Calla Sundbeck worked as a photographer in Gränna for almost 40 years. She did contemporary and home region photography as well as documentary photography and portraits. In 1921 she was made a Royal Court Photographer.
Calla Sundbeck was born in 1867 in Svenljunga in the province of Västergötland. She was the daughter of Wilhelmina and Sven Sundbeck. She had three sisters and three brothers.
Calla Sundbeck was an apprentice at Mathilda Ranch’s photography atelier in Varberg at the beginning of the 1890s. There she learned photography, developing, copying, and retouching among other things. After that training period, she opened her own atelier in Gränna in 1893. Calla Sundbeck advertised her enterprise in Grenna nya Tidning. Her sister Selma moved with her to Gränna and helped her in the atelier. Later, she also trained as a photographer. The two sisters shared the activities and household all their lives until Calla Sundbeck’s death in 1930. They lived at three different addresses in Gränna. The longest time was spent in the Nordstedska property at Brahegatan 39. The atelier was moved there in 1909. That house was owned by Calla Sundbeck’s sister Julia Blomqvist and her husband. They had a grocery shop on the bottom floor. The sisters probably also supported their mother.
Photographic materials in the form of plates, paper and chemicals were bought from Hasselblad’s Fotografiska AB in Gothenburg, that more or less had a monopoly on photographic materials in Sweden. Calla Sundbeck also used a large Hasselblad camera in her atelier. That camera was set up on a wooden tripod. When she photographed out of doors, she used a smaller hand camera, though also with a tripod. Calla Sundbeck and her sister Selma had good incomes during their years as photographers in Gränna. They also had help in the atelier from various women, for example Freja Lindblad and Mimmi Allard. Anna-Lisa Rythen, who was employed by the sisters, took over the atelier later on. The employees helped mainly with developing the photos but also to some degree with retouching.
Calla Sundbeck did not only take photos in her atelier but was also interested in photographing different settings and people from all walks of life, even the poorest. The photos she has left behind show great breadth in their motifs. She is also counted among the so-called home region photographers. She cycled around the Gränna area with her camera and photographed both according to commission and on her own initiative. Several of her photos were reproduced as postcards with idyllic motifs from the town, gardens and surrounding nature. In 1908, Calla Sundbeck had a branch opened on Visingsö island and was thus able to increase her circle of clients. She regularly took group photos of school classes, weddings, military conscripts, committees and boards.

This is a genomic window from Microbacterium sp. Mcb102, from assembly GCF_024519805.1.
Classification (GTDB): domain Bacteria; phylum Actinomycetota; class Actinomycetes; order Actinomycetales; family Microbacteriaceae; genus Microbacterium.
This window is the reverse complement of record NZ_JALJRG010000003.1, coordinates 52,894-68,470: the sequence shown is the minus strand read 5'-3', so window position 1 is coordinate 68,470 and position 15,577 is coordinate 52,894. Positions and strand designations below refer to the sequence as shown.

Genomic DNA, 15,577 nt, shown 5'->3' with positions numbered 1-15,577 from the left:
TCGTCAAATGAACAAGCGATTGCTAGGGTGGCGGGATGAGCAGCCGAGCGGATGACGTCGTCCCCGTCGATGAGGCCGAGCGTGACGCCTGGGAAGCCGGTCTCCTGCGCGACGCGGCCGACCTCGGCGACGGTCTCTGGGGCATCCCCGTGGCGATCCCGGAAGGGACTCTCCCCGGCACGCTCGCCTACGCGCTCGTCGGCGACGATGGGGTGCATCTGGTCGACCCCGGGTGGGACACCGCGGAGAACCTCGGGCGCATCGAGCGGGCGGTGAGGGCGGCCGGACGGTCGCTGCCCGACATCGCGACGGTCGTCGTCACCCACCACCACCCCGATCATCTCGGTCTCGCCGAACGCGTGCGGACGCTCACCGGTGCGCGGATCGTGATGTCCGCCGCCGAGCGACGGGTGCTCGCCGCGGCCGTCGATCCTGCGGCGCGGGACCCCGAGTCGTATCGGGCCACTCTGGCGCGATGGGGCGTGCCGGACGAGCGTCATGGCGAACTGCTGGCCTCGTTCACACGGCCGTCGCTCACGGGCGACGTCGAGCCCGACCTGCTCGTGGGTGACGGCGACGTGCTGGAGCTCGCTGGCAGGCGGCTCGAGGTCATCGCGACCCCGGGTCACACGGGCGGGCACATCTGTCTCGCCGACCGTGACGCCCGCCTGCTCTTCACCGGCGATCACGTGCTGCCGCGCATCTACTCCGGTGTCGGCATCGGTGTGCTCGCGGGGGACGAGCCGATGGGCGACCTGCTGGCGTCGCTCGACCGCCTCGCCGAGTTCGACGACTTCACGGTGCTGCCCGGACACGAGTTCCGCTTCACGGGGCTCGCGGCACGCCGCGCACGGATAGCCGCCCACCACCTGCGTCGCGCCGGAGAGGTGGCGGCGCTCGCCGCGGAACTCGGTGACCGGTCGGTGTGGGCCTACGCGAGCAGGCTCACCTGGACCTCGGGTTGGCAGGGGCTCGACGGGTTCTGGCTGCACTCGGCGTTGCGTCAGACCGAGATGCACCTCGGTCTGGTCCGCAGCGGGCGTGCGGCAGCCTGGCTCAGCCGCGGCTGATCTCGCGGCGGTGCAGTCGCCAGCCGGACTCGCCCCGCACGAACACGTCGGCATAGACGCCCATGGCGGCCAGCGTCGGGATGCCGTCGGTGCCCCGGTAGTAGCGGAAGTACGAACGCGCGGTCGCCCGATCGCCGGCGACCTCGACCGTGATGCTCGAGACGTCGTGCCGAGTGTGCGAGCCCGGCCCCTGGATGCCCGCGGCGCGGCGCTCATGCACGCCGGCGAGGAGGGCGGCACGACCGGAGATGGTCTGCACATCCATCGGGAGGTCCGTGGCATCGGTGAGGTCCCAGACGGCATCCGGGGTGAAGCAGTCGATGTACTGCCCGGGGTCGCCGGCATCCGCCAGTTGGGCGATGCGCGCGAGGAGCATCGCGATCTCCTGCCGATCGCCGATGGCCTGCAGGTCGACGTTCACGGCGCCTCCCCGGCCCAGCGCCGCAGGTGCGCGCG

Calla Sundbeck also had some collaboration with the racial biologist Herman Lundborg and delivered some photos to his racial photo archive in Uppsala. In Lundborg’s book Svenska folktyper, there are four photos by Calla Sundbeck. Many photographers from that time, when race biological ideas were accepted and spread, had photos published in Lundborg’s book. Calla Sundbeck was a member of the association Svenska Fotografernas Förbund, and of the Fotografiska Föreningen in Gränna. She was active in Gränna’s social life, was engaged in municipal politics and held several positions of trust. She sat on the committee Grännas Hälsovårdsnämnd in 1921–1930, was a member of the board for poor care and was also active as a home inspector. Calla Sundbeck was seen as one of the founders of the charity association Jultomtarna.
Calla Sundbeck was a skilful photographer. She photographer both King Oskar II and Prince Karl in 1915. She applied thereafter to be given the title Royal Photographer and this was granted in 1921 after she had paid one hundred kronor, which was a requirement. She attached a number of photographs and a letter of recommendation from the mayor of Gränna, Gustaf Collander. Calla Sundbeck also photographed other well-known people, for example Ellen Key and John Bauer. The pictures of Ellen Key were taken at her home Strand on the eastern shore of Lake Vättern. Several of these pictures were commissioned by Ellen Key as postcards.
Calla Sundbeck’s photographs were published in several books and magazines. In Svenska Turistföreningens Årsskrift and in Idun, several of her photos may be seen. She was probably paid for them. The pictures of Ellen Key have been published in the book Ett hem för själen, from 2000, by Ingela Bendt, and the photos of John Bauer can also be seen in several publications.
Calla Sundbeck had diabetes and was suffering from pneumonia when she died on 12 December 1930. She lay on a “lit de parade” in her atelier until the funeral on 18 December. Calla Sundbeck was buried in Gränna Cemetery where her mother Vilhelmina and her sisters Selma and Julia are also buried.
Calla Sundbeck left behind tens of thousands of original photographs and glass plates. In Grenna Museum’s photo archive, there is an extensive amount of material that has been preserved after Calla Sundbeck, about 20,000 glass plates and photographs.